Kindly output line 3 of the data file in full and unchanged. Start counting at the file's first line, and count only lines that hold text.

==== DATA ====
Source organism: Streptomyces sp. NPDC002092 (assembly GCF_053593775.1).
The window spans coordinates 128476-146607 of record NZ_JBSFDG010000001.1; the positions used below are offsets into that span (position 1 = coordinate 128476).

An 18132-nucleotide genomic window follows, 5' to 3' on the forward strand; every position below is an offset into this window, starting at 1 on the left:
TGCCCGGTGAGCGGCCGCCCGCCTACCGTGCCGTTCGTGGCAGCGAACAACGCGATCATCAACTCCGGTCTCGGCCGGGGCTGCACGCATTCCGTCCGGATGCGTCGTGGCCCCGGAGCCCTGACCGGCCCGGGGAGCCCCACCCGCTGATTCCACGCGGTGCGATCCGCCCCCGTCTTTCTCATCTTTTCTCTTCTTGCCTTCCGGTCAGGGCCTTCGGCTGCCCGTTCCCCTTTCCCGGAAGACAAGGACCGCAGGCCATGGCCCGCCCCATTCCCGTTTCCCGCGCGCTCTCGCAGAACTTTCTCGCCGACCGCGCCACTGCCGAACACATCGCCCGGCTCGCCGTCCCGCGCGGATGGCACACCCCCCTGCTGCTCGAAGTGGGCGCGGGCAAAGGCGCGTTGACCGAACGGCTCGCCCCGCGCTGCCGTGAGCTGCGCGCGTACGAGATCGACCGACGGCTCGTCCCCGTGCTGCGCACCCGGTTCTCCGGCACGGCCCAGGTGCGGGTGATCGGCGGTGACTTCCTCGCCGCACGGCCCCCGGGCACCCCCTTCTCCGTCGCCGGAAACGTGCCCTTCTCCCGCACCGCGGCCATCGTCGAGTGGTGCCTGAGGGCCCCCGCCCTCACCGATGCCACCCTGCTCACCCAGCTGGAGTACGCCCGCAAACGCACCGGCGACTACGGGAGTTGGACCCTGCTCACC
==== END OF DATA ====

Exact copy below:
An 18132-nucleotide genomic window follows, 5' to 3' on the forward strand; every position below is an offset into this window, starting at 1 on the left: